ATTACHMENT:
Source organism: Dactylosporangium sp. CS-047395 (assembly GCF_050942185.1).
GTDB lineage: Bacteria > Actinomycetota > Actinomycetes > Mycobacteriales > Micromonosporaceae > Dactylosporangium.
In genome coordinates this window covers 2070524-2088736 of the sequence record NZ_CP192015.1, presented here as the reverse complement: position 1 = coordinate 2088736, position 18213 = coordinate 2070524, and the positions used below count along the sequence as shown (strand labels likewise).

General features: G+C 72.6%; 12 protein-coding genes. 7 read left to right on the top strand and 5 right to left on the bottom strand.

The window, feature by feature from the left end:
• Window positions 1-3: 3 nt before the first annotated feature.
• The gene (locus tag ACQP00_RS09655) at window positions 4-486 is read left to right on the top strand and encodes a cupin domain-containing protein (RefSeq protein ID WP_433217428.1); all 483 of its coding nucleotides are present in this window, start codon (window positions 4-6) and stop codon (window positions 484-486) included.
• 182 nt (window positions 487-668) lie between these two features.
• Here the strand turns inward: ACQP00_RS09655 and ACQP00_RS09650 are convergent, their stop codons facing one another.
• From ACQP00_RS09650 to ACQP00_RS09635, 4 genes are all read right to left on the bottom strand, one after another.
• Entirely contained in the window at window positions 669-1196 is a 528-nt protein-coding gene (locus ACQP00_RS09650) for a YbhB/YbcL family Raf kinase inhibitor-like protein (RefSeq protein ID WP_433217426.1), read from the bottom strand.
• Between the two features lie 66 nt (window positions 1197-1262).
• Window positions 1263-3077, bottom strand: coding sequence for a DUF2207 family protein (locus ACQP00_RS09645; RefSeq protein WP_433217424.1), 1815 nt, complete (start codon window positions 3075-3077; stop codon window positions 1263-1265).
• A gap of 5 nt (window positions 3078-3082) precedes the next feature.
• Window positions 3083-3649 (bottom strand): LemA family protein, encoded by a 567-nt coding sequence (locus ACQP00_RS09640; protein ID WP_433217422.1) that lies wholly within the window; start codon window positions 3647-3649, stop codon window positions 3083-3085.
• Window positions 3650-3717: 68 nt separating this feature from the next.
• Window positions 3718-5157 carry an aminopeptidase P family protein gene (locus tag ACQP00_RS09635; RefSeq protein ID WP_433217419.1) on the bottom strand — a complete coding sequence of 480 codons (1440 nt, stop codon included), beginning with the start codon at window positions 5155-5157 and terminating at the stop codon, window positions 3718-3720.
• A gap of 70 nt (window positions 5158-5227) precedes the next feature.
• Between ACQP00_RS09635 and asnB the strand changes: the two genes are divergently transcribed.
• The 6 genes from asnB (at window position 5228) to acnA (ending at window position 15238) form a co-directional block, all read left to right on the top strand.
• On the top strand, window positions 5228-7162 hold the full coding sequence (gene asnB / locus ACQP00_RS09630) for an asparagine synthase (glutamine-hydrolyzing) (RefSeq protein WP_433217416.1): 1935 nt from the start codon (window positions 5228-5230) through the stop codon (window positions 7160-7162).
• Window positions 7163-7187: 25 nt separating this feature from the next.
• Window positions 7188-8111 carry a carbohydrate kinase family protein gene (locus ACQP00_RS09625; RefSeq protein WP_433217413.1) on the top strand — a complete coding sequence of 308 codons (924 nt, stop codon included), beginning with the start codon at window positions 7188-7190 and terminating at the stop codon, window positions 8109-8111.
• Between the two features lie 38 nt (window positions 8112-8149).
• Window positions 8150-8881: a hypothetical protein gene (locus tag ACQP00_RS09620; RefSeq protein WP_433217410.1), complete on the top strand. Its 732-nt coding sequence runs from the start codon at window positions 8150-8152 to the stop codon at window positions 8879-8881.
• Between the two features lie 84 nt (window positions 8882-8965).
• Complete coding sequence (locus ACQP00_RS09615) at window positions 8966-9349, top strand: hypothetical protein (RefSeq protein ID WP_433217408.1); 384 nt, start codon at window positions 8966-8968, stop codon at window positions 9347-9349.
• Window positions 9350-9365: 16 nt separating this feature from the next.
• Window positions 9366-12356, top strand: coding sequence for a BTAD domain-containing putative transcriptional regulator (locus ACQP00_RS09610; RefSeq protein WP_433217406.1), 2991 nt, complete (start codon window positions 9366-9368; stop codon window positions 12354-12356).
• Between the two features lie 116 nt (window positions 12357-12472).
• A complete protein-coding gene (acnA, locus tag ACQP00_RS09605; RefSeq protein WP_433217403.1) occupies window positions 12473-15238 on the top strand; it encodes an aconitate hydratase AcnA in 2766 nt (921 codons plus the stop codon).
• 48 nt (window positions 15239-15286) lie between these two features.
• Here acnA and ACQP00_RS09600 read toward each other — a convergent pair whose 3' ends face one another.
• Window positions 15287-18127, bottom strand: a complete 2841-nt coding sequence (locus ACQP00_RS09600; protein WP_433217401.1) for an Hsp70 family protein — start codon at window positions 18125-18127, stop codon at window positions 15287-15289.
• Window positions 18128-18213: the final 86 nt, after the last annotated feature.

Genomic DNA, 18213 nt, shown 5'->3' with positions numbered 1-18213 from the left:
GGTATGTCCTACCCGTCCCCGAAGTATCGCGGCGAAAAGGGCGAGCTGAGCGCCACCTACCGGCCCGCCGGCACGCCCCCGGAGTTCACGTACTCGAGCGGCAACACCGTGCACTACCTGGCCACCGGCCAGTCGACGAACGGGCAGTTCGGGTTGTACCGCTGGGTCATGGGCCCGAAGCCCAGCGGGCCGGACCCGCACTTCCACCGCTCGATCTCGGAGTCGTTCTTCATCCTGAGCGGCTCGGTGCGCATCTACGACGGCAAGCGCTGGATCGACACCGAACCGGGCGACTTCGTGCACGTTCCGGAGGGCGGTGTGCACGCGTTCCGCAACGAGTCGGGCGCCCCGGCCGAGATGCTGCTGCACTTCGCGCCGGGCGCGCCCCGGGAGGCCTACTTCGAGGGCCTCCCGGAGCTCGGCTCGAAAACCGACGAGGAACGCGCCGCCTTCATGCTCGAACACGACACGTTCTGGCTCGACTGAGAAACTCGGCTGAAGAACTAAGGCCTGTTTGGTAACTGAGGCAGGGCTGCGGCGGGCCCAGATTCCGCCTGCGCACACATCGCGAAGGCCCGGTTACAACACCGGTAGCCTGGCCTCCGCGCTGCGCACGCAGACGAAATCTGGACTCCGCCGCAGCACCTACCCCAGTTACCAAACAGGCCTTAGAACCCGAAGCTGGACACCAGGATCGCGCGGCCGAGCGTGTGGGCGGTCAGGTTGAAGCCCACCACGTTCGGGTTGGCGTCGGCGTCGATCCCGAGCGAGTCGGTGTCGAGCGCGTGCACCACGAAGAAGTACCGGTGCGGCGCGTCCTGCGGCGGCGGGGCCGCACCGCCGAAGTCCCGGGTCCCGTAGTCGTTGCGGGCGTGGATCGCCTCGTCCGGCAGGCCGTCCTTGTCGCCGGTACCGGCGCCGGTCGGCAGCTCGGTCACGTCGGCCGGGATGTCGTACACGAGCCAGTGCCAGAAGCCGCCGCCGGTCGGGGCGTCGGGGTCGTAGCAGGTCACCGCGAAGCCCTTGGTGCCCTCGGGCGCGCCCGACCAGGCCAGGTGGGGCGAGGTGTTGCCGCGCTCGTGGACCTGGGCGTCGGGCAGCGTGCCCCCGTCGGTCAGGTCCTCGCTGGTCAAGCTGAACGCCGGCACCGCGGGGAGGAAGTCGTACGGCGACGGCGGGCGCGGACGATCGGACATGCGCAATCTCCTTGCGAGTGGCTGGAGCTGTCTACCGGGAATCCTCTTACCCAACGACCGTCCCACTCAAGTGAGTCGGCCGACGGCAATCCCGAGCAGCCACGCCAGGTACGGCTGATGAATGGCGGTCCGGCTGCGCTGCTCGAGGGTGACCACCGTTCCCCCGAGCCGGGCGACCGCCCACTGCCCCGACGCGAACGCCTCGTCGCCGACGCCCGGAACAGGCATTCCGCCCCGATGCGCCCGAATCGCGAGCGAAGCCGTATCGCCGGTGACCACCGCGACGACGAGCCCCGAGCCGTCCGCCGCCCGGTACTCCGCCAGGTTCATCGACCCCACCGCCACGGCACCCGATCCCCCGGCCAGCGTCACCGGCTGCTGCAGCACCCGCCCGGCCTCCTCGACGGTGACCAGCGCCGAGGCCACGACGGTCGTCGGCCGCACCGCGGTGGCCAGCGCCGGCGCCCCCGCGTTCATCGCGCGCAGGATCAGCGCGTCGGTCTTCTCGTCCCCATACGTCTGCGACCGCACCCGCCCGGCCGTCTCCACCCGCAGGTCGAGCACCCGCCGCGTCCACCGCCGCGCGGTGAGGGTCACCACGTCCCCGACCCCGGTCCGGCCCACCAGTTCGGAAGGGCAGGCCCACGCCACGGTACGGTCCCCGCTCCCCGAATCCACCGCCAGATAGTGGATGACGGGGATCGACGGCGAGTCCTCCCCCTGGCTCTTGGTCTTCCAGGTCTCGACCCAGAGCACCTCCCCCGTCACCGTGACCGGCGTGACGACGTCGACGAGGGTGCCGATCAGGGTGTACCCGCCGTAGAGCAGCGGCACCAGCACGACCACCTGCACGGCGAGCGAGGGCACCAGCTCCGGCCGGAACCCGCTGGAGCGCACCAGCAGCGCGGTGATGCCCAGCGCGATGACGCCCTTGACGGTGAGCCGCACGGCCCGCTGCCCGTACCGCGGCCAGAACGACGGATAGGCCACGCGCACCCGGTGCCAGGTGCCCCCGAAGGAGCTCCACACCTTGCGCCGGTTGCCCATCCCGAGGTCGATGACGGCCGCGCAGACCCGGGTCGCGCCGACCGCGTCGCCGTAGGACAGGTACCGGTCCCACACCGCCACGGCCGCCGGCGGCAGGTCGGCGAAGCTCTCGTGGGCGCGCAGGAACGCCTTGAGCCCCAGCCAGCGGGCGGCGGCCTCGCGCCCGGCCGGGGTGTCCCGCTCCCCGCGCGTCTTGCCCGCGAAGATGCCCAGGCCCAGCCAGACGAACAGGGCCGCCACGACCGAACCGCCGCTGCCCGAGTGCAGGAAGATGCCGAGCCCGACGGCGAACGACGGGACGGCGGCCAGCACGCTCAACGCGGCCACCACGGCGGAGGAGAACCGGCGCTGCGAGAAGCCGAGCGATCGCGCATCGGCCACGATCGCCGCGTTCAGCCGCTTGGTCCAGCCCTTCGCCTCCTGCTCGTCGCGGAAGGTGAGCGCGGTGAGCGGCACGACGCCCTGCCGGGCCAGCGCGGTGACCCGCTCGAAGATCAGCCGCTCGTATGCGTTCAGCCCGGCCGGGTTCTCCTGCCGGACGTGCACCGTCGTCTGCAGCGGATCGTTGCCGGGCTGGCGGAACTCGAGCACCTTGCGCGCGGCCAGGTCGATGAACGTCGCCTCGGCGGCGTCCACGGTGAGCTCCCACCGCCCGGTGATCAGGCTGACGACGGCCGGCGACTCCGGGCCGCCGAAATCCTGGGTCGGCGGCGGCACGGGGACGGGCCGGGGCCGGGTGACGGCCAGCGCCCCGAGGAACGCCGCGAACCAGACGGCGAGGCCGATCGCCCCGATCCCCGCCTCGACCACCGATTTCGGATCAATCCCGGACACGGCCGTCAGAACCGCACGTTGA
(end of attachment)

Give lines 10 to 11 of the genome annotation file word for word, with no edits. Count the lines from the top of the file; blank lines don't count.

• From ACQP00_RS09650 to ACQP00_RS09635, 4 genes are all read right to left on the bottom strand, one after another.
• Entirely contained in the window at window positions 669-1196 is a 528-nt protein-coding gene (locus ACQP00_RS09650) for a YbhB/YbcL family Raf kinase inhibitor-like protein (RefSeq protein ID WP_433217426.1), read from the bottom strand.